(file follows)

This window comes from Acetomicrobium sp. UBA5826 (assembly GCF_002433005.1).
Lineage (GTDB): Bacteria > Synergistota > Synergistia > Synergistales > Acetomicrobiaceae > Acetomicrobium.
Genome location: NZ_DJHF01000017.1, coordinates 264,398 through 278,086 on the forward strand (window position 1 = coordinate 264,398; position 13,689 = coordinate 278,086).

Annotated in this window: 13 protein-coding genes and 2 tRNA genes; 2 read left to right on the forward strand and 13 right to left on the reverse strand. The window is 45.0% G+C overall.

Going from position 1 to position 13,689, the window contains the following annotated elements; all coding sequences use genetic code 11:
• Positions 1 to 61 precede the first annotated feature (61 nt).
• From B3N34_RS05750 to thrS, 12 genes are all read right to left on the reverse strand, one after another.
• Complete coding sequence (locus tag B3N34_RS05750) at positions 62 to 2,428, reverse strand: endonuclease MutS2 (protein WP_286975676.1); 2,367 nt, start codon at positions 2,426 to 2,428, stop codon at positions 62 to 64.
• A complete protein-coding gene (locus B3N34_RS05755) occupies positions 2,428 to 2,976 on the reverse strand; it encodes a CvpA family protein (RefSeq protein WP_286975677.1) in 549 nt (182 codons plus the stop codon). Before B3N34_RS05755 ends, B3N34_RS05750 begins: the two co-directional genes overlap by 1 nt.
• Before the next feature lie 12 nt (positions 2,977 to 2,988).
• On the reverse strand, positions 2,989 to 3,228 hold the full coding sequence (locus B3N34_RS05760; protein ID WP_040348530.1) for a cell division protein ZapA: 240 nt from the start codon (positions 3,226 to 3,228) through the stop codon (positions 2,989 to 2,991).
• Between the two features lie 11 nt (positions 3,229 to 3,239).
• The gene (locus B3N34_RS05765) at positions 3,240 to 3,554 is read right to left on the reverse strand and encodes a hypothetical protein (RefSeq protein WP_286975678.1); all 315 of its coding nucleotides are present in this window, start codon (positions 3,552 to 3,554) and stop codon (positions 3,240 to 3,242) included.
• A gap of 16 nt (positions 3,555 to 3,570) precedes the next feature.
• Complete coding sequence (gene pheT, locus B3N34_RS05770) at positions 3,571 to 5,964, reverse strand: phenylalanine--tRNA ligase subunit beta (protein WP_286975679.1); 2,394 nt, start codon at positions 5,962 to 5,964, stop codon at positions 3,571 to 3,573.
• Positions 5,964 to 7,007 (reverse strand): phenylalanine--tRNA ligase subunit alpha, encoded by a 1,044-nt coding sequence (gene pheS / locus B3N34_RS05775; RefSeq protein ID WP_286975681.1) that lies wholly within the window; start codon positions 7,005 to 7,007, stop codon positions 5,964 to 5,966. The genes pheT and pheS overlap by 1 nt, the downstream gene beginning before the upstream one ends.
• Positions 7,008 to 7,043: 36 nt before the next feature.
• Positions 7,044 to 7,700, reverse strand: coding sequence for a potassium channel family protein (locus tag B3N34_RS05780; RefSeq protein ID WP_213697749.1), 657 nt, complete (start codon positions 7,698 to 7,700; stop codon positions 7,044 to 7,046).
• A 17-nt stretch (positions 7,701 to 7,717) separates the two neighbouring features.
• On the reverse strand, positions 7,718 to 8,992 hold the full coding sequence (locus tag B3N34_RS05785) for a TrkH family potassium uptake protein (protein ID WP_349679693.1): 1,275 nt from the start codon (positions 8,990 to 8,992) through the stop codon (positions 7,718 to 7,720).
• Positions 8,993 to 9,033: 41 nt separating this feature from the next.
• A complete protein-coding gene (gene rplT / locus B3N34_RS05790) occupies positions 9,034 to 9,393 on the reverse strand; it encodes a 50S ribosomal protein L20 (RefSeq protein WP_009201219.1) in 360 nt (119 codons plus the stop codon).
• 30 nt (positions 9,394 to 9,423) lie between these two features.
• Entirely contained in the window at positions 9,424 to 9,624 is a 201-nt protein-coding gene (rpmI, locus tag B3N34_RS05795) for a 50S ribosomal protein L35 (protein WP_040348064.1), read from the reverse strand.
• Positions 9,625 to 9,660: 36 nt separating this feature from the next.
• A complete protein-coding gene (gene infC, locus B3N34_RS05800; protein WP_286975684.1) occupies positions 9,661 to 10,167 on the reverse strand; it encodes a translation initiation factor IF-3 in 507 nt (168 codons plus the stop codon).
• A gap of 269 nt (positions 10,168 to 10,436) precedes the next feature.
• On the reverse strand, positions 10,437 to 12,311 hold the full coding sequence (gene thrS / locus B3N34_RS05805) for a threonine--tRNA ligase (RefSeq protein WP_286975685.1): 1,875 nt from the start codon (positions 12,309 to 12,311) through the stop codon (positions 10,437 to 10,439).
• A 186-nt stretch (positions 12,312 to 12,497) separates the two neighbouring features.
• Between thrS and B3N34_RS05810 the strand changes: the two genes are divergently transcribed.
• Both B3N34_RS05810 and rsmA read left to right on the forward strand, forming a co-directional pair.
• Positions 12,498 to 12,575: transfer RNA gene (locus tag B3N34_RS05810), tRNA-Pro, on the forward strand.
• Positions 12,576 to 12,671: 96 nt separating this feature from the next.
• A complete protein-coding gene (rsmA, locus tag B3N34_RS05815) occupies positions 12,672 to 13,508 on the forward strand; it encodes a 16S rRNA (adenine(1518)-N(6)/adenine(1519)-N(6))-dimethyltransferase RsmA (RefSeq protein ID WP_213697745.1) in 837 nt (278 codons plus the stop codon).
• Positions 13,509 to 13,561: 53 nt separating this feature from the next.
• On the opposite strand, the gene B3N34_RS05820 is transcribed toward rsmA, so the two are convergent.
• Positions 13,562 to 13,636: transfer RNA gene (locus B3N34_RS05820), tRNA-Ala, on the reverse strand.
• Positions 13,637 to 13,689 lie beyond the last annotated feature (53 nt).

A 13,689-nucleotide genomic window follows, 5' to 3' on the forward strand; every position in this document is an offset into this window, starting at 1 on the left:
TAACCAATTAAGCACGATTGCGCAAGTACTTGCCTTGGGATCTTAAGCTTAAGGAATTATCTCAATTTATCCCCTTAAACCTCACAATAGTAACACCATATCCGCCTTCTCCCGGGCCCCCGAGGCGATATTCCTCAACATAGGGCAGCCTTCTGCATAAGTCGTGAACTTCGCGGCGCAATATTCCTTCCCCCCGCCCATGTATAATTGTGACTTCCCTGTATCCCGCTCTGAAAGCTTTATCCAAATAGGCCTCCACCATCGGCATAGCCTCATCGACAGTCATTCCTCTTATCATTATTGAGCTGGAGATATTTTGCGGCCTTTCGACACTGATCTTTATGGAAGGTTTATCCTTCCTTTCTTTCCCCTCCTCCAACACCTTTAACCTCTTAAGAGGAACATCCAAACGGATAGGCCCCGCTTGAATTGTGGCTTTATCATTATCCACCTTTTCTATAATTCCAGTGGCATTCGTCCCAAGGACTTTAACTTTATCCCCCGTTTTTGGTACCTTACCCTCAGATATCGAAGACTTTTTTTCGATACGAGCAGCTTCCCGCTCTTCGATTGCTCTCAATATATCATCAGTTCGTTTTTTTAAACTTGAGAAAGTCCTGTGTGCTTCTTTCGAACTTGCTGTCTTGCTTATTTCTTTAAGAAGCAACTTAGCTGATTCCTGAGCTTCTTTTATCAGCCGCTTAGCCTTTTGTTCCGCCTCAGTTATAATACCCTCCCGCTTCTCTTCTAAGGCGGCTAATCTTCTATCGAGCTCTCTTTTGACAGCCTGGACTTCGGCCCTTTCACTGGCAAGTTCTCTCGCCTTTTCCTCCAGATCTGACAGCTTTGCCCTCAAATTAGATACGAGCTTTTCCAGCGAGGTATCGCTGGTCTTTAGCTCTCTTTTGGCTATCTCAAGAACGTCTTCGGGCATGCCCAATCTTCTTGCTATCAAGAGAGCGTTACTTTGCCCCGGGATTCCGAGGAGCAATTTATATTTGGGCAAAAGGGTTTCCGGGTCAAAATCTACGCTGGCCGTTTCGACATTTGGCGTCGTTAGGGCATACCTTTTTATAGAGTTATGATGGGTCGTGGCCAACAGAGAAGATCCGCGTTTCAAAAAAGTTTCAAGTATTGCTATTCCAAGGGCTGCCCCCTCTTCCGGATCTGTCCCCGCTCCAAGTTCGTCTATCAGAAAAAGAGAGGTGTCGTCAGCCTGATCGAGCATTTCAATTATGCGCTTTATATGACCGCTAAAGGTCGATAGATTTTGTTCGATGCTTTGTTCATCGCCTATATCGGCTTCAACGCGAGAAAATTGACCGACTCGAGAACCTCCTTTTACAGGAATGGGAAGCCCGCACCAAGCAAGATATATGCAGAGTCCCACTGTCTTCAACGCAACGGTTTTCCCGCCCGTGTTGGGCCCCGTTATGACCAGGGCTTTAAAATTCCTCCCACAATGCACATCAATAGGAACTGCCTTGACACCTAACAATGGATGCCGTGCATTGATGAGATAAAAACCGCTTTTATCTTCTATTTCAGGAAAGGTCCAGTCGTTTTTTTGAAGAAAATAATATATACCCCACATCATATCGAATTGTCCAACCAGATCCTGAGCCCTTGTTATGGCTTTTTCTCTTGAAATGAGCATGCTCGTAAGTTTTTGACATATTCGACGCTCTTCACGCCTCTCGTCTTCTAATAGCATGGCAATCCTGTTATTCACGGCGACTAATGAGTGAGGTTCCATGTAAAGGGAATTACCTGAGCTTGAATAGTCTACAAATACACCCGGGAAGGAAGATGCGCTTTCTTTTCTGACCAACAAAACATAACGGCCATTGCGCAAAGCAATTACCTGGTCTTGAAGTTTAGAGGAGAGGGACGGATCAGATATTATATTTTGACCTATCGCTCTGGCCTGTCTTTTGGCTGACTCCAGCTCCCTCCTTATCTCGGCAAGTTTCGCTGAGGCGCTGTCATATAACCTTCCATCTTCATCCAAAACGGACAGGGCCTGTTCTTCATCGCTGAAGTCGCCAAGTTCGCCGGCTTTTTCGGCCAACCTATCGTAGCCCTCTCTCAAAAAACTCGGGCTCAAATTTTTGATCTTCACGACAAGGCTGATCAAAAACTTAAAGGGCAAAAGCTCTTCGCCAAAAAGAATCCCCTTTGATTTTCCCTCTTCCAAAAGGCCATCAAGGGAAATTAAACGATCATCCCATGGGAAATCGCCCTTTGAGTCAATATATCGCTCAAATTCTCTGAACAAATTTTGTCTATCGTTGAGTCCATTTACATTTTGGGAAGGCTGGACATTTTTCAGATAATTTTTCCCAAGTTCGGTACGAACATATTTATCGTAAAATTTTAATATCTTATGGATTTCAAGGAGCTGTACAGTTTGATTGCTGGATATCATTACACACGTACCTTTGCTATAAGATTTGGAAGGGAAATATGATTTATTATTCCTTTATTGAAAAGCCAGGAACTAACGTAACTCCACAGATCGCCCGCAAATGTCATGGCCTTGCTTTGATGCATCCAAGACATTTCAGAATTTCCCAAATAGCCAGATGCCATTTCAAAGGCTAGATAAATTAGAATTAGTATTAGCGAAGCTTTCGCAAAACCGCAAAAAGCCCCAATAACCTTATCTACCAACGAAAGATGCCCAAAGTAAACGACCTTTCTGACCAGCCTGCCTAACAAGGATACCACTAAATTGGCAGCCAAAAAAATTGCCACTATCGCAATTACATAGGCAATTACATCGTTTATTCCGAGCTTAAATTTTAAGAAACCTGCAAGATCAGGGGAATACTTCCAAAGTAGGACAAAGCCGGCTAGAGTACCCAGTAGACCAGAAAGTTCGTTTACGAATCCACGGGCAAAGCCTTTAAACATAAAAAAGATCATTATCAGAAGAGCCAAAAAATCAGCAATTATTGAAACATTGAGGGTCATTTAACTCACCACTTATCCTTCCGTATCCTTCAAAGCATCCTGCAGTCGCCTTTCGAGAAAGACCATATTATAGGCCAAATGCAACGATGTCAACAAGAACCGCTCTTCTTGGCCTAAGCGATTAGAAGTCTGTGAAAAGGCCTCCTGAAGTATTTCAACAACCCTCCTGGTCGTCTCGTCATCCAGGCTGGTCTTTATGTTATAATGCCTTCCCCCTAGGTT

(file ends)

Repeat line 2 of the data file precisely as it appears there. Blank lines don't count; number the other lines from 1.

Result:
Lineage (GTDB): Bacteria > Synergistota > Synergistia > Synergistales > Acetomicrobiaceae > Acetomicrobium.